[SOLVED] Is a translation unit valid C++? And is a translation unit (for GCC) the output of g++ -E?


This Content is from Stack Overflow. Question asked by Enlico

I was convinced that a translation unit is a .cpp file (or, to avoid referring to an extension, a file you would feed to `g++ -c theTranslationUnit.cpp -o whatever.o) once you substitute into it the macros and copy and paste the #includes (recursively).

In other words, I was thinking of it as “take a C++ file and process all the #s and delete all the comments in it”.

However, I’ve recently found this very clear answer about what are the step that GCC performs, and I experimented with those info, finding out that the typical output of g++ -E someSource.cpp looks like this

# 0 "main.cpp"
# 0 "<built-in>"
# 0 "<command-line>"
# 1 "/usr/include/stdc-predef.h" 1 3 4
# 0 "<command-line>" 2
# 1 "main.cpp"
# 1 "Foo.hpp" 1
struct Foo {
# 2 "main.cpp" 2
int main() {

which I can farily easly understand what it is, but…

  • is it valid C++ code? Clearly I can feed it to g++, but that’s, I believe, just because it can recognize it and process is accordingly, e.g. skipping the preprocessing step.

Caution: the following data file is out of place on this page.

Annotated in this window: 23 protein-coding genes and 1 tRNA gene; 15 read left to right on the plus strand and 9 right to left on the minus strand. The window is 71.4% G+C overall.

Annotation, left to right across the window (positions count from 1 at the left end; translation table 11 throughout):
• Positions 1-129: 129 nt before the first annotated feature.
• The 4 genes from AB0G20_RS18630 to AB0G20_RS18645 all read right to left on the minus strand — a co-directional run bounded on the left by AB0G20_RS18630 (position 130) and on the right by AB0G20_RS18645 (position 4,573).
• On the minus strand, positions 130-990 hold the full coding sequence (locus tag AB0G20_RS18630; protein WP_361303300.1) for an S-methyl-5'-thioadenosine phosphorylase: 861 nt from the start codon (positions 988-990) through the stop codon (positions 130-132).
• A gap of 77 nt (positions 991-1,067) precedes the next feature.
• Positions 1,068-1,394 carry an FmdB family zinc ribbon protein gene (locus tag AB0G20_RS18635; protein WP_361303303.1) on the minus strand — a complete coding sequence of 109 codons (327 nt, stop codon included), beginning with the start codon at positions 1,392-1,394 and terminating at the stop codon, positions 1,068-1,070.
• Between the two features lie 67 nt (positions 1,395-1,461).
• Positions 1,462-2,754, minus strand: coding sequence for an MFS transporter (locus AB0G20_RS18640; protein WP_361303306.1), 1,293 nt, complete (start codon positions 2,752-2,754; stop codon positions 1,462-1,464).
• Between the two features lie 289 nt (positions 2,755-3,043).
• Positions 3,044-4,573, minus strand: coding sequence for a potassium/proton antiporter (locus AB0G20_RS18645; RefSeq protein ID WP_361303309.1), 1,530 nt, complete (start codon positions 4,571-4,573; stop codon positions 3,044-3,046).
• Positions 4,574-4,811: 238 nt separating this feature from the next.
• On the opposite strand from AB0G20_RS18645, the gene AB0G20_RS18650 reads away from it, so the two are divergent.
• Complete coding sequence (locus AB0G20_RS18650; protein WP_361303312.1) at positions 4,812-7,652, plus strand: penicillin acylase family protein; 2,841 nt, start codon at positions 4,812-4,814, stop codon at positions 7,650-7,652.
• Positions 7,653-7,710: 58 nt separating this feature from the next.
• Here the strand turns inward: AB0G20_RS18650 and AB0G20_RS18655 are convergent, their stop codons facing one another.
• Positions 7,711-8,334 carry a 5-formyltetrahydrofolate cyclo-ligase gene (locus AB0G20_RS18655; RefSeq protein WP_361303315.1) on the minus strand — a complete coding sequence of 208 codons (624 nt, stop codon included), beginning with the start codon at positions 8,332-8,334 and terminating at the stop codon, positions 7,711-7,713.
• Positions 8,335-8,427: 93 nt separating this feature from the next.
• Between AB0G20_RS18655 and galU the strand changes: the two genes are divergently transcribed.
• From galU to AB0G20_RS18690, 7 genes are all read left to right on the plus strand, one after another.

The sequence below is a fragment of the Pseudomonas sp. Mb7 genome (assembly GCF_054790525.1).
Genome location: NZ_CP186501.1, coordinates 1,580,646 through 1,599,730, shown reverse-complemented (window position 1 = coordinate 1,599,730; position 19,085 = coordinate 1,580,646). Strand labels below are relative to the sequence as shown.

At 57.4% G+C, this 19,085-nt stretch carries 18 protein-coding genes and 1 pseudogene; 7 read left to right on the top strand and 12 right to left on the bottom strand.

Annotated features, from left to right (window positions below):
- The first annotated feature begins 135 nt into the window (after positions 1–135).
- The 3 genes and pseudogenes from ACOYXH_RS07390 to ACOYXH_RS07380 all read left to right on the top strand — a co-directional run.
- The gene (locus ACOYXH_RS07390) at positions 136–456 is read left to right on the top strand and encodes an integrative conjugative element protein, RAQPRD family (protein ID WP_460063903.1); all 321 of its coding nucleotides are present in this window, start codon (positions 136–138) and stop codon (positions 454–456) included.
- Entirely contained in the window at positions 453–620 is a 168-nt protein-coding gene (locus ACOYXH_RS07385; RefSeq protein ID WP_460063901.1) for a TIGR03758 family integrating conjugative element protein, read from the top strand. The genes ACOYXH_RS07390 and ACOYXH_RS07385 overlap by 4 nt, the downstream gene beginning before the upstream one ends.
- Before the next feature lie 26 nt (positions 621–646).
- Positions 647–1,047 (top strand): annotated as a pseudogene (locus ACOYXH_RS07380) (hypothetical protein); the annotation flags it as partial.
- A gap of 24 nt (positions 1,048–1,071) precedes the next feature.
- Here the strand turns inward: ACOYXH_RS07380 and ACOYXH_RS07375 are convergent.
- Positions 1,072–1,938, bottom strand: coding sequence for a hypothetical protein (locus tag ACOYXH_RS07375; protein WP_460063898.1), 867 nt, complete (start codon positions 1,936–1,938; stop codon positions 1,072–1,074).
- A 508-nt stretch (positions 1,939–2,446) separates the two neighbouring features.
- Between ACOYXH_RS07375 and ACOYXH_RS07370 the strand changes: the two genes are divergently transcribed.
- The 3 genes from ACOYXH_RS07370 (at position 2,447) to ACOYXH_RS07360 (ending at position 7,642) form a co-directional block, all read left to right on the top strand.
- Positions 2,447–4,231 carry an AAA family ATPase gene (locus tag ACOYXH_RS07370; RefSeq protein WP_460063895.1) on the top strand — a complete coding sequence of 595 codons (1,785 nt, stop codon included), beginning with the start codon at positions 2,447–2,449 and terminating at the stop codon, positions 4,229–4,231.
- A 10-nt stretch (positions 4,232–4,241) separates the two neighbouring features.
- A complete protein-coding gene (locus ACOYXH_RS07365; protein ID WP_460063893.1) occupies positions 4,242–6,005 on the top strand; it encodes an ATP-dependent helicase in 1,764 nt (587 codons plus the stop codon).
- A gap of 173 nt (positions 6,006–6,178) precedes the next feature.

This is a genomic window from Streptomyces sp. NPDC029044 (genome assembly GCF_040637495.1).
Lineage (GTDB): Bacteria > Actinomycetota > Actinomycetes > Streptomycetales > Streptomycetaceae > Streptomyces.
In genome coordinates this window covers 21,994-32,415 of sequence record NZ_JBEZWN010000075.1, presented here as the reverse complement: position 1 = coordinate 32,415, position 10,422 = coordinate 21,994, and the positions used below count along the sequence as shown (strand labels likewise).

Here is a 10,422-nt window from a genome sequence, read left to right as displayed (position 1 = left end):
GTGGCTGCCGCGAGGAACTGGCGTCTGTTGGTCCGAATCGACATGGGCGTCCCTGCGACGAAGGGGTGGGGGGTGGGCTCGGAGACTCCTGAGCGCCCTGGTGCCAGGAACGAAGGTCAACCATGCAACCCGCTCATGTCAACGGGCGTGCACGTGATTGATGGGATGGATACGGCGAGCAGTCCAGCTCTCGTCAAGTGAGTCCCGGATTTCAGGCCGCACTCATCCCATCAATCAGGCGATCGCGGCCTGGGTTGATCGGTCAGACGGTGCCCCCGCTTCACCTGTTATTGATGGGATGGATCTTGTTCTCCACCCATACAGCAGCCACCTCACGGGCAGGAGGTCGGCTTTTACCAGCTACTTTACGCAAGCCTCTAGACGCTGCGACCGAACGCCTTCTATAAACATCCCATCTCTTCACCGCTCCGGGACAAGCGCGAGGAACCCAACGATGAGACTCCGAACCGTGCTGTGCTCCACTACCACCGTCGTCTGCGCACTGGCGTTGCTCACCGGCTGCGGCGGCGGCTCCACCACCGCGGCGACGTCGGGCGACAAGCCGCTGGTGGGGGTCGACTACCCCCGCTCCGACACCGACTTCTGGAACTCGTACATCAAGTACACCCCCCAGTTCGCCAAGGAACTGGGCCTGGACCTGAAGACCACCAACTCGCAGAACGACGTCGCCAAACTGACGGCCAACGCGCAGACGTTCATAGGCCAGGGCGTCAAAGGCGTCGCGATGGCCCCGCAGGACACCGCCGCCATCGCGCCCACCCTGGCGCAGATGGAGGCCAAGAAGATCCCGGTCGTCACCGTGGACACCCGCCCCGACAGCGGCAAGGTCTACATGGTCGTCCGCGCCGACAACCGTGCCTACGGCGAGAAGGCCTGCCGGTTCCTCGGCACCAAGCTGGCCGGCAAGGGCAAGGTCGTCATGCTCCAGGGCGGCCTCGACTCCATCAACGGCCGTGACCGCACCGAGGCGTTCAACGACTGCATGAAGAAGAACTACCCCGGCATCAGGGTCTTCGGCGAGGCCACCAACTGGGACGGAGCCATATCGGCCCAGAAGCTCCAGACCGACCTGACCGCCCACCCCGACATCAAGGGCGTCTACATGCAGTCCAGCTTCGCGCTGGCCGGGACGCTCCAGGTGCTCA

• Is it the thing known as translation unit? As in, with all those #-lines?


is it valid C++ code?

It’s not a "strictly conforming" C++ code.

There is only that many # https://eel.is/c++draft/gram.cpp preprocessor directives. # <number> "source" <number> falls into # conditionally-supported-directive case, in which case https://eel.is/c++draft/cpp.pre#2 :

A conditionally-supported-directive is conditionally-supported with implementation-defined semantics.

It happens to be conforming C++ code that may be accepted by a conforming C++ compiler that supports this semantic.

Is it the thing known as translation unit? As in, with all those #-lines?

Yes, it is a translation unit. It’s a segment of text that is an input to the compiler (translator).

It’s really not relevant. C++ places no requirements on the output of gcc -E, gcc can do what he wants here and output what he wants. It’s not relevant from C++ standard point of view nor from gcc point of view, if this is valid C++ code or not. This is internal gcc output for gcc use. You may be interested in How to remove lines added by default by the C preprocessor to the top of the output? .

This Question was asked in StackOverflow by Enlico and Answered by KamilCuk It is licensed under the terms of CC BY-SA 2.5. - CC BY-SA 3.0. - CC BY-SA 4.0.

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